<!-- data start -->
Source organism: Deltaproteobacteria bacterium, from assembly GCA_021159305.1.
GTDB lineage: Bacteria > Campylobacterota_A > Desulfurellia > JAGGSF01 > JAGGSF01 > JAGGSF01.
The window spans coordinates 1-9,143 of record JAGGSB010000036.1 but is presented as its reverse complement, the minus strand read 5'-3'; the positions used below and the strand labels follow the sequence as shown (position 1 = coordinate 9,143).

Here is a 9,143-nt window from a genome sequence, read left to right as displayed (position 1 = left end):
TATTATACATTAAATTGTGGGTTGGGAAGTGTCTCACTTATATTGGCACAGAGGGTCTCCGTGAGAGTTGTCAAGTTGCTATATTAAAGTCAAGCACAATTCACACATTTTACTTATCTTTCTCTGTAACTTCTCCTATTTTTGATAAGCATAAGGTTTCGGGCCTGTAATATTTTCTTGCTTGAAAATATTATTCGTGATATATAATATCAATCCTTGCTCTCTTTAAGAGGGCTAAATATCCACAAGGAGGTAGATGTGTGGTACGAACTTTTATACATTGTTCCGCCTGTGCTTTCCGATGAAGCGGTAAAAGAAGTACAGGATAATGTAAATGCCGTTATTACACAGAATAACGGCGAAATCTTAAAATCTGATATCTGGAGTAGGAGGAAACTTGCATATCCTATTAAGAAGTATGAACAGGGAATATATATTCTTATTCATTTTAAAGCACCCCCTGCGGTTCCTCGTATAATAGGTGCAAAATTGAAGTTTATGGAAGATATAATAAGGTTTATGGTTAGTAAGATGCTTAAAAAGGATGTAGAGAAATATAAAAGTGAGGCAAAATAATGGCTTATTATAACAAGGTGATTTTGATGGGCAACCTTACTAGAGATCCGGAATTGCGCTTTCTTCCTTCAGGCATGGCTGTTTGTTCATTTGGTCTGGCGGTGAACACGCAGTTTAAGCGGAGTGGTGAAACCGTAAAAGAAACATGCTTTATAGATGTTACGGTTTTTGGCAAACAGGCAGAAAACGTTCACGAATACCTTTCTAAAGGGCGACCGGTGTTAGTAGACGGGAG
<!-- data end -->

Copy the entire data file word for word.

Source organism: Deltaproteobacteria bacterium, from assembly GCA_021159305.1.
GTDB lineage: Bacteria > Campylobacterota_A > Desulfurellia > JAGGSF01 > JAGGSF01 > JAGGSF01.
The window spans coordinates 1-9,143 of record JAGGSB010000036.1 but is presented as its reverse complement, the minus strand read 5'-3'; the positions used below and the strand labels follow the sequence as shown (position 1 = coordinate 9,143).

Here is a 9,143-nt window from a genome sequence, read left to right as displayed (position 1 = left end):
TATTATACATTAAATTGTGGGTTGGGAAGTGTCTCACTTATATTGGCACAGAGGGTCTCCGTGAGAGTTGTCAAGTTGCTATATTAAAGTCAAGCACAATTCACACATTTTACTTATCTTTCTCTGTAACTTCTCCTATTTTTGATAAGCATAAGGTTTCGGGCCTGTAATATTTTCTTGCTTGAAAATATTATTCGTGATATATAATATCAATCCTTGCTCTCTTTAAGAGGGCTAAATATCCACAAGGAGGTAGATGTGTGGTACGAACTTTTATACATTGTTCCGCCTGTGCTTTCCGATGAAGCGGTAAAAGAAGTACAGGATAATGTAAATGCCGTTATTACACAGAATAACGGCGAAATCTTAAAATCTGATATCTGGAGTAGGAGGAAACTTGCATATCCTATTAAGAAGTATGAACAGGGAATATATATTCTTATTCATTTTAAAGCACCCCCTGCGGTTCCTCGTATAATAGGTGCAAAATTGAAGTTTATGGAAGATATAATAAGGTTTATGGTTAGTAAGATGCTTAAAAAGGATGTAGAGAAATATAAAAGTGAGGCAAAATAATGGCTTATTATAACAAGGTGATTTTGATGGGCAACCTTACTAGAGATCCGGAATTGCGCTTTCTTCCTTCAGGCATGGCTGTTTGTTCATTTGGTCTGGCGGTGAACACGCAGTTTAAGCGGAGTGGTGAAACCGTAAAAGAAACATGCTTTATAGATGTTACGGTTTTTGGCAAACAGGCAGAAAACGTTCACGAATACCTTTCTAAAGGGCGACCGGTGTTAGTAGACGGGAG